While Susan Wilkins is entitled to her opinions concerning the Lake Washington School District’s facilities planning, I would like to provide corrections to a number of misstatements in her various letters and comments posted here.
Fact: There is no district proposal concerning Evergreen Middle School at this time, as Ms. Wilkins states. The Long-Term Facilities Planning Task Force is recommending a set of projects, including one that would modernize Evergreen Middle School. These recommendations would meet the district’s needs through the 2029-30 school year, or the next 14 years. Specific funding measures and final project lists are still to be determined.
Fact: The Long Term Facilities Planning Task Force proposes an addition to Redmond High School OR a small Choice High School to serve the Redmond and Eastlake Learning Communities at a site to be determined. An addition to Redmond High is not the only proposal, as Ms. Wilkins states.
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Fact: Janene Fogard is the Deputy Superintendent for Operational Services for the district, not the Director of Facilities. The Director of Facilities is Forrest Miller. Mr. Miller has 35 years of experience in facility management. He holds certifications including REFP (Recognized Educational Facility Planner) through CEFPI (Council of Educational Facility Planners International) & EFM (Educational Facilities Master) through WAMOA (Washington Association of Maintenance & Operations Administrators). He is an Advisory Board member and past instructor for the University of Washington Extension Program in facility management.
Fact: The district follows a standard process including community input to determine boundaries when a new school is built. No new school has been funded or built on Redmond Ridge and no boundary process has taken place.
Fact: The district had an appraisal done of the Redmond Ridge property before purchasing it. The appraisal for the property put the market value at $14,500,000. The property was purchased for $13,843,127.
Fact: State construction match is not dependent on a 20-acre site for a middle school. Smaller sites may be acceptable if the site meets some basic requirements.
Fact: The PowerPoint slide referenced by Ms. Wilkins, with a list of school building projects, is entitled: Long-Term Facility Planning Task Force Draft Project Recommendations Through 2030. These are projects that are recommended over the next 14 years. A preliminary cost estimate was $775-900 million cost estimate for all of those recommended projects. Keep in mind that Bellevue School District’s last successful bond measure for $545 million funded space for 3000 new students by rebuilding five elementary schools, one middle school and constructing two new elementary schools. By 2029-30, LWSD will have 6000 more students than current permanent capacity.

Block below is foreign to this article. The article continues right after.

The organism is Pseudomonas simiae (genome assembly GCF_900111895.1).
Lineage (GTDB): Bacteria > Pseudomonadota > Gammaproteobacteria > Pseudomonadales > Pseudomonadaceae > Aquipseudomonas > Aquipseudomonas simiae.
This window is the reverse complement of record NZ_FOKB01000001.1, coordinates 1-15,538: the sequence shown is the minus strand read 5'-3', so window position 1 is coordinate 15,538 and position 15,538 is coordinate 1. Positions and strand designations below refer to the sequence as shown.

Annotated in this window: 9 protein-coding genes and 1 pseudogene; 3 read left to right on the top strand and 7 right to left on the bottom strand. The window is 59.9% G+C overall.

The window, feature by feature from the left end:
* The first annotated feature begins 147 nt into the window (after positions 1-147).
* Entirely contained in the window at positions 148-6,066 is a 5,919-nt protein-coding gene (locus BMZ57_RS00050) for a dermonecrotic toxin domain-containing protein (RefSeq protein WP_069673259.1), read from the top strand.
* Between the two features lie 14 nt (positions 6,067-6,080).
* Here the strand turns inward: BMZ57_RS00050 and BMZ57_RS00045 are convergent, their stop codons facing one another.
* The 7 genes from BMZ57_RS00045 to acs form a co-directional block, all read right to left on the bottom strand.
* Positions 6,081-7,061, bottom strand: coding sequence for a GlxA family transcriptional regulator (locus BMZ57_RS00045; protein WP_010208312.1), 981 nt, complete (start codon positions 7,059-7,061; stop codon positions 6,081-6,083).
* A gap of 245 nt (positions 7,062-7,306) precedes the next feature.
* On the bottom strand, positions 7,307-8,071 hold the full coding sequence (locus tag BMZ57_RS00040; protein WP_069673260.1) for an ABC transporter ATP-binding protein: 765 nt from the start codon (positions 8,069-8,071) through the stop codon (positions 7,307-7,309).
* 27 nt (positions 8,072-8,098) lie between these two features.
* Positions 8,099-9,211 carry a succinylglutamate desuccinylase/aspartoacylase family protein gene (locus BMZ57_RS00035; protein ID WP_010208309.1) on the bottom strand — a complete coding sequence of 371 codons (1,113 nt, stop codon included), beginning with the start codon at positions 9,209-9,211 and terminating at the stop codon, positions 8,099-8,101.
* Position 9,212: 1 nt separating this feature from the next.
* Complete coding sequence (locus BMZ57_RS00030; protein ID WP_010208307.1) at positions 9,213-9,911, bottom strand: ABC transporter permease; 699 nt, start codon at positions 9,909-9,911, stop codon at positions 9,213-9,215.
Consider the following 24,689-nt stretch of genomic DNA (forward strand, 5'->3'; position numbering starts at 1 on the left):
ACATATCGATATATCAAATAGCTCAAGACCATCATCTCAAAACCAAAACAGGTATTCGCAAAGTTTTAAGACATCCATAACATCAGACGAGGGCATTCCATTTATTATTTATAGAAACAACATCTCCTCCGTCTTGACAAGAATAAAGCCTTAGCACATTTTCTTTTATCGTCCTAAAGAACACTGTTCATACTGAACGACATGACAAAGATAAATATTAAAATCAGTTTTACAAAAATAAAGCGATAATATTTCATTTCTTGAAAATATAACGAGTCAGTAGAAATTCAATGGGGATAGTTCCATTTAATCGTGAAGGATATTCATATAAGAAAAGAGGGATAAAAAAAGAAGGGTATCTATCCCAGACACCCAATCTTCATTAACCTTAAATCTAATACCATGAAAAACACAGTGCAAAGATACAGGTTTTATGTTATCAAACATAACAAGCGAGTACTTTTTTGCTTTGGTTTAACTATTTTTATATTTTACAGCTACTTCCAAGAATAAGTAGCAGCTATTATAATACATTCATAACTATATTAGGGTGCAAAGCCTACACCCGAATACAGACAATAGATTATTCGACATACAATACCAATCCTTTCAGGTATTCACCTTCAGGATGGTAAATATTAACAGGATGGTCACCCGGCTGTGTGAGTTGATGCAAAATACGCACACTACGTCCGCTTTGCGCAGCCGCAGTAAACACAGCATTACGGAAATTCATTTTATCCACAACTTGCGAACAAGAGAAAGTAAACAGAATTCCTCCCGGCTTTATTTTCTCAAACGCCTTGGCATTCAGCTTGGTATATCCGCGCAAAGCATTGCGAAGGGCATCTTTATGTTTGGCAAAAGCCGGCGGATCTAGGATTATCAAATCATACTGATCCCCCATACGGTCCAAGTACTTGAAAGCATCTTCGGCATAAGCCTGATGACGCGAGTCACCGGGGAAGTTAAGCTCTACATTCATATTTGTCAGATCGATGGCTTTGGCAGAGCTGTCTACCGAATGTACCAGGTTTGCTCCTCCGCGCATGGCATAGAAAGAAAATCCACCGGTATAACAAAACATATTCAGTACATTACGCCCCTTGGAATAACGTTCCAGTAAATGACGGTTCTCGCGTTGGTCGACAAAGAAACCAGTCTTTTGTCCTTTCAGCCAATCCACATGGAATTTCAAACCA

Fact: The WAC that Ms. Wilkins cites (WAC 392-343-120) concerning state construction assistance lists the costs that cannot be included for reimbursement in state funding assistance. The district applied for state assistance for projects that qualify for such assistance. To apply, the district had to fully fund the projects up front. The state reimbursed the district for a portion of its costs, freeing up funds to be used for other purposes.
Fact: $13 million is not sufficient to design, permit, build and equip an elementary school, as Ms. Wilkins suggests. Based on past LWSD projects as well as current projects in other Puget Sound area districts, estimates of $30 million plus for the total project cost are more accurate.
Fact: The September 8, 2014, board study session reviewed the funds Ms. Wilkins cites. That study session provided an opportunity to learn about and discuss options for a short term plan to house the district’s growing enrollment over the next three years. The board at that time was informed of $42.5 million in funds available from 2006 bonds already sold, state construction funding assistance and impact fees. Ms. Wilkins counts an additional $12 million in bonds from the 2006 measure that remain unsold and would not be available unless they were sold. (The projects slated for the 2006 bonds have been completed under budget.)
About half of the $42.5 million dollars was already committed. Fifteen million dollars were reserved for land acquisition costs and $6 million dollars were committed toward project pre-design and portable purchase/installation to address 2014-15 enrollment needs.
That left a total of $21.5 million available at that time for short-term facility projects. The short term plan for facilities, adding the equivalent of 69 classrooms at a cost of $20 million, was announced on September 25, 2014, through a news release distributed through a number of different channels and posted on the district’s website. It includes portable classrooms, adding teacher planning spaces and constructing a permanent addition to Redmond Elementary School. That plan is now being carried out. The plan ensures that space needs throughout the district’s entire 75 square miles and at all three levels are met for the next three years. Using those funds to build an elementary school in Redmond, as Ms. Wilkins suggests, would have left students in middle and high school and in other areas of the district without classrooms.
Director of Communications, LWSD